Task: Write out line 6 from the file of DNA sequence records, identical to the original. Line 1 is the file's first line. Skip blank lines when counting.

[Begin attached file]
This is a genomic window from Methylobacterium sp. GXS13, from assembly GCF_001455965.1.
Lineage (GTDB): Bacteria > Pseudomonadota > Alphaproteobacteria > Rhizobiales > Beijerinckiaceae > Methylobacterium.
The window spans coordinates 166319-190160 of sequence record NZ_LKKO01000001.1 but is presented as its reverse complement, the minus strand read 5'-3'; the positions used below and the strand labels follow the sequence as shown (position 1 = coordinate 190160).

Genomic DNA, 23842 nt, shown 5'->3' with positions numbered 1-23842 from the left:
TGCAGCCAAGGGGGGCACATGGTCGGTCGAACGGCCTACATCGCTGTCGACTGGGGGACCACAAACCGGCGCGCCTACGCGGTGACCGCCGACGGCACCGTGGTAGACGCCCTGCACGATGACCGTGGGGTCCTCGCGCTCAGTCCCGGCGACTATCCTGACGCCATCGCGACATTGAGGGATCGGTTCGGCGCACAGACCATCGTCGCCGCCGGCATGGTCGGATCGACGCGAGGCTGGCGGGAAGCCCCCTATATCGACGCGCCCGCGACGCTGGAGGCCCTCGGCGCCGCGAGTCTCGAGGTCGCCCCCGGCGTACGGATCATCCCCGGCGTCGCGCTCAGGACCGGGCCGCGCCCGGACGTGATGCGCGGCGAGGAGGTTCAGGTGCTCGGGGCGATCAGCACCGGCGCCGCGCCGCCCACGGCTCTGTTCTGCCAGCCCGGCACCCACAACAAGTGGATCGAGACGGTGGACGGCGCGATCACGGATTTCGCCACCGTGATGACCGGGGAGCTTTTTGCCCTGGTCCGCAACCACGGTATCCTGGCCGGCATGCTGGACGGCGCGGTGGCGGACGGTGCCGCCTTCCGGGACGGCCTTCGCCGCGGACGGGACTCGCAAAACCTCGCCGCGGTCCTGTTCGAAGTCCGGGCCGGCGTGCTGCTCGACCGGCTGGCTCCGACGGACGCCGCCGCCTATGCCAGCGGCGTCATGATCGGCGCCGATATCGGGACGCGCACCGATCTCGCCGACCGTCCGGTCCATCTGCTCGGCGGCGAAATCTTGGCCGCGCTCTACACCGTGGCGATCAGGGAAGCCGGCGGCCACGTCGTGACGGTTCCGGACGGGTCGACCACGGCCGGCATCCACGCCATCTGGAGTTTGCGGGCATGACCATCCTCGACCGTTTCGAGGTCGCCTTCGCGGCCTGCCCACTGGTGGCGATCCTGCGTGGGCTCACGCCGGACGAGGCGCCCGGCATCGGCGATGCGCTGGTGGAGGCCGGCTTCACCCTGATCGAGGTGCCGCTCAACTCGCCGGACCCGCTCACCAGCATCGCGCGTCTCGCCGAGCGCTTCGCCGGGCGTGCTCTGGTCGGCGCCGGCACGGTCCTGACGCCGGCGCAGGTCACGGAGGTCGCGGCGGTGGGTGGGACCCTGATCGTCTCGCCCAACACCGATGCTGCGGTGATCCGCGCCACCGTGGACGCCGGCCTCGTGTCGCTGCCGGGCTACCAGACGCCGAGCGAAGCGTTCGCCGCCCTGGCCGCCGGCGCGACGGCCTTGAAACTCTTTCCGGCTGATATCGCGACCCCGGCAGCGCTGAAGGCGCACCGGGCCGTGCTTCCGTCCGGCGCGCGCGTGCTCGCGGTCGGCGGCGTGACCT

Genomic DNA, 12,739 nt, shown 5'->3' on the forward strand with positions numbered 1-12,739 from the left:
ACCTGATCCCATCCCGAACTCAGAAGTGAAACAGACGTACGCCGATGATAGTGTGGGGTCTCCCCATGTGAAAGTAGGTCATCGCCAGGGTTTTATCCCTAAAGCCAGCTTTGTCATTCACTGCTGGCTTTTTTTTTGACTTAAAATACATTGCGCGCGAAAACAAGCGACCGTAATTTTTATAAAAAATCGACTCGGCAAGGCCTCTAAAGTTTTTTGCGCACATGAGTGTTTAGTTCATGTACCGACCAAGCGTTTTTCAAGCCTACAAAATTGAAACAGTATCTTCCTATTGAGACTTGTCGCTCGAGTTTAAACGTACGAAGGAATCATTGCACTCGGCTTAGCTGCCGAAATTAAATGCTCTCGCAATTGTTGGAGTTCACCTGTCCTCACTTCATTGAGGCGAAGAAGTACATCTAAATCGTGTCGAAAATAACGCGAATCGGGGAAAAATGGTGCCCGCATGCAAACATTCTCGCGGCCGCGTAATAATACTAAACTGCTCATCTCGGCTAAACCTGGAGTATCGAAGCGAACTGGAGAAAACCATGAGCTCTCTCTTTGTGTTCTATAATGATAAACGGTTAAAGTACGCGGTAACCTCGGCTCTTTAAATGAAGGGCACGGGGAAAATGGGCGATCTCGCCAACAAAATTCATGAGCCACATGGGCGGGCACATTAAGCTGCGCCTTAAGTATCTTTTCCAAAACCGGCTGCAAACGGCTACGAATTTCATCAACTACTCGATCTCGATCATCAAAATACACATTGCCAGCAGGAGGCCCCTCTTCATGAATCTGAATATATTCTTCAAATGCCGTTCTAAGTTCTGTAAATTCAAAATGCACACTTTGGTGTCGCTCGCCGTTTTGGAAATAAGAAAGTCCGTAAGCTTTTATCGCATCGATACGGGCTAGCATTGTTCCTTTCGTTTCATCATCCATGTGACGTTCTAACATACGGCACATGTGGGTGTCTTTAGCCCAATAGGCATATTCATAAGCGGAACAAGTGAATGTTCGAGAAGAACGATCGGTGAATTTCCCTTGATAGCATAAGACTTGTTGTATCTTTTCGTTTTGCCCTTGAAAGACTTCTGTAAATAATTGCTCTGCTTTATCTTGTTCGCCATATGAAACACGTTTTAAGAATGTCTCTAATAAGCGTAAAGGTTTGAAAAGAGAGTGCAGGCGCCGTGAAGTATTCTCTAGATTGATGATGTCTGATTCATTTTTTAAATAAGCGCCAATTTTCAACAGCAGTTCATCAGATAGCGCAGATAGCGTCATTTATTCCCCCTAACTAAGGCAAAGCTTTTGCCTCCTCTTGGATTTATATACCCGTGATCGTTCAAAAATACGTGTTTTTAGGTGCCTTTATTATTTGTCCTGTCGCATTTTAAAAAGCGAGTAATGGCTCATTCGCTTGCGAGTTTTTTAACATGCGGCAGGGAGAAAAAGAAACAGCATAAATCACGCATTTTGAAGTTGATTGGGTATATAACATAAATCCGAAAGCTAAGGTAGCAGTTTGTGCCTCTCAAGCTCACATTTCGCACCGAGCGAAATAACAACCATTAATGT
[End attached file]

Genomic DNA, 12,739 nt, shown 5'->3' on the forward strand with positions numbered 1-12,739 from the left: